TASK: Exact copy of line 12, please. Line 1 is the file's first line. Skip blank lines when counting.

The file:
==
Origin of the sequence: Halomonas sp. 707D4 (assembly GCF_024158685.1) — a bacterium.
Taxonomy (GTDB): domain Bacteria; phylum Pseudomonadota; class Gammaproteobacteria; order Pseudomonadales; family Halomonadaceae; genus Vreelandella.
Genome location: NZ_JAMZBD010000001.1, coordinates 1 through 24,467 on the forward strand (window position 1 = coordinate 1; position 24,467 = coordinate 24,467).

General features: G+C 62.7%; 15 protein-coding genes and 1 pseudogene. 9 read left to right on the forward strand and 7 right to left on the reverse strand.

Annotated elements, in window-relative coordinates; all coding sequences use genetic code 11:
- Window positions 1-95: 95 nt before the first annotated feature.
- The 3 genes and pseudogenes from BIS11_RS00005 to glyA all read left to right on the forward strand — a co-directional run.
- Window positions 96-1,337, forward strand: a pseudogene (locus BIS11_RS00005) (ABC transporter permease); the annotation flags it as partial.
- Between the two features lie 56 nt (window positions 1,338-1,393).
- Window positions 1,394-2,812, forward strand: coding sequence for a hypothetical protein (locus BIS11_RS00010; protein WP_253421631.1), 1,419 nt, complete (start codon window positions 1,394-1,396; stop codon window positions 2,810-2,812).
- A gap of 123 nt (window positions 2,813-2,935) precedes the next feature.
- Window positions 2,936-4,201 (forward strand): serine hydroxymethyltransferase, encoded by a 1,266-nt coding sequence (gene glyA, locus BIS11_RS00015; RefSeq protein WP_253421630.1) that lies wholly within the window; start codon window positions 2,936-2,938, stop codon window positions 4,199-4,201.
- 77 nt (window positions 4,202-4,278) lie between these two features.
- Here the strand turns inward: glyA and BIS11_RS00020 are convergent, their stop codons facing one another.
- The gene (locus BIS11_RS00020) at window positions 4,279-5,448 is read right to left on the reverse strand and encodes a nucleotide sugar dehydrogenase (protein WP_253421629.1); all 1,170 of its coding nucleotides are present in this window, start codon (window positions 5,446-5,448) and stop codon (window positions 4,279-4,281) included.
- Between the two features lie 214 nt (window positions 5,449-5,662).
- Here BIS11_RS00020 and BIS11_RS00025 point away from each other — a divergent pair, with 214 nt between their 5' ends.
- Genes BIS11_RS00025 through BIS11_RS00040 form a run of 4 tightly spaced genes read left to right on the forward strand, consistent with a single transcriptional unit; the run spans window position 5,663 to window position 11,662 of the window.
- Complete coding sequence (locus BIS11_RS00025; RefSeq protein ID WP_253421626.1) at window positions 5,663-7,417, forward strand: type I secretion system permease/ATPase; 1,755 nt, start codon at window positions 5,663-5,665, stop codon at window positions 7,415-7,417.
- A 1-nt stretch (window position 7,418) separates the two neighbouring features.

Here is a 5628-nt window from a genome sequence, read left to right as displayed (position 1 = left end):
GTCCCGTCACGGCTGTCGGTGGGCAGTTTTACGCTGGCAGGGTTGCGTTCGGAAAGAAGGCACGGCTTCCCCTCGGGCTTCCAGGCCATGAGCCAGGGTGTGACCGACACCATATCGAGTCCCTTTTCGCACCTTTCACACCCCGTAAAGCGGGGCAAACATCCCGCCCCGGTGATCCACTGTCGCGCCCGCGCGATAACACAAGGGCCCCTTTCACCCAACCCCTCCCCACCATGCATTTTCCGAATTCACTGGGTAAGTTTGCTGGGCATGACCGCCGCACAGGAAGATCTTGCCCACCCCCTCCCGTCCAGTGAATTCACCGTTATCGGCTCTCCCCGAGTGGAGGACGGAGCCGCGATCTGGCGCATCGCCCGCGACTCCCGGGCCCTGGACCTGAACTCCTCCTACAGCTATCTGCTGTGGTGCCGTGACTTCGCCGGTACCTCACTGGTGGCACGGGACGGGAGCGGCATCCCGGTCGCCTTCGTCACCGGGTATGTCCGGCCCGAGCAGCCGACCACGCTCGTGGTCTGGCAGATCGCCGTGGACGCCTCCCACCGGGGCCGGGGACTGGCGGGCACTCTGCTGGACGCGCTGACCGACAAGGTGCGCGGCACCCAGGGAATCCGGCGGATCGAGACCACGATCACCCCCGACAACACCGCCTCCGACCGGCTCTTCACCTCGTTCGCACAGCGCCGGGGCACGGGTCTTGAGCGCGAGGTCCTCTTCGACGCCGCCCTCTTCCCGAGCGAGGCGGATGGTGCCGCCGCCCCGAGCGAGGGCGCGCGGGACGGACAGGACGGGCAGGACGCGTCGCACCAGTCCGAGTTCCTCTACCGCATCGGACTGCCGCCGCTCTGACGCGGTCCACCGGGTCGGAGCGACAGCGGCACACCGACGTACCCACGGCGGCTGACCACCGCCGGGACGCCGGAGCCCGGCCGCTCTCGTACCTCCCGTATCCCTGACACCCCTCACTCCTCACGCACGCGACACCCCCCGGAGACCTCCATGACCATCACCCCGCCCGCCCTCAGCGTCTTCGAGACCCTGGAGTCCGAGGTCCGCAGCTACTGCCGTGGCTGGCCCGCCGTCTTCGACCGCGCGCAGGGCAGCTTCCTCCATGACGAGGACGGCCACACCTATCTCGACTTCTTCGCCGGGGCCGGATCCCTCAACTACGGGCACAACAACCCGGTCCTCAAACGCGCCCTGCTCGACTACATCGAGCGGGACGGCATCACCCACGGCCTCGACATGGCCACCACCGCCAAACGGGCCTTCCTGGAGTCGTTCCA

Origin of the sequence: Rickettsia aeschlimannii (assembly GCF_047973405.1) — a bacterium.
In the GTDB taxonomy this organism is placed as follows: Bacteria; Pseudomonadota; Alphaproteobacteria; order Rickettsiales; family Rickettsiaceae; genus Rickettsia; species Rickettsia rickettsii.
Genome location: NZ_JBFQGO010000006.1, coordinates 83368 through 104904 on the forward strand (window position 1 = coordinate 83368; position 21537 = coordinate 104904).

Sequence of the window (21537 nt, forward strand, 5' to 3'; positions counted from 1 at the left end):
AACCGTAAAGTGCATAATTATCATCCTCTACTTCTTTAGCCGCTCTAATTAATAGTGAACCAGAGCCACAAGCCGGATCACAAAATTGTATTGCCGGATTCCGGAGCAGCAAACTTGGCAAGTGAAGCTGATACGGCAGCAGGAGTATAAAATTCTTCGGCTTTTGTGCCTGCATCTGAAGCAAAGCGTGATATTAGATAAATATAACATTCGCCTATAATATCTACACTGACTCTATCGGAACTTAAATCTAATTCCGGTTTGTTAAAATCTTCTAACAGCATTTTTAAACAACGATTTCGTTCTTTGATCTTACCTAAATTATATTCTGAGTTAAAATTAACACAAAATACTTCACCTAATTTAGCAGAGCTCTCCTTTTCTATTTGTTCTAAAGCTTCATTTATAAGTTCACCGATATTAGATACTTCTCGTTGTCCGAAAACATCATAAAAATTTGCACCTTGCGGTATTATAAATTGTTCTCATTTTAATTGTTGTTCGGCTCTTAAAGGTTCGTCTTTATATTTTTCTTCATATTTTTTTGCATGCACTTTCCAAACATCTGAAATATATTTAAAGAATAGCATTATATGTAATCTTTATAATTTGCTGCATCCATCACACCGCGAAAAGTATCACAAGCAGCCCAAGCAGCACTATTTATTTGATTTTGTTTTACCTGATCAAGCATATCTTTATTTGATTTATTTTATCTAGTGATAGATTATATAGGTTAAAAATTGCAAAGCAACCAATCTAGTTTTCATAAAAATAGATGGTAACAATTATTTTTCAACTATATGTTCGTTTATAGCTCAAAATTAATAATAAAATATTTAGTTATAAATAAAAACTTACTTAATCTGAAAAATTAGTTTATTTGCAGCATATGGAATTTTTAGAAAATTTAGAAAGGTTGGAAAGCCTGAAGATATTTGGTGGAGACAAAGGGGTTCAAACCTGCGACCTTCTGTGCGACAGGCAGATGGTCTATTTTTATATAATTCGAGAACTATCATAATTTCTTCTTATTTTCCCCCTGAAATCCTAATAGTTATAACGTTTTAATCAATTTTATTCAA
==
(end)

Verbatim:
- Window positions 2,936-4,201 (forward strand): serine hydroxymethyltransferase, encoded by a 1,266-nt coding sequence (gene glyA, locus BIS11_RS00015; RefSeq protein WP_253421630.1) that lies wholly within the window; start codon window positions 2,936-2,938, stop codon window positions 4,199-4,201.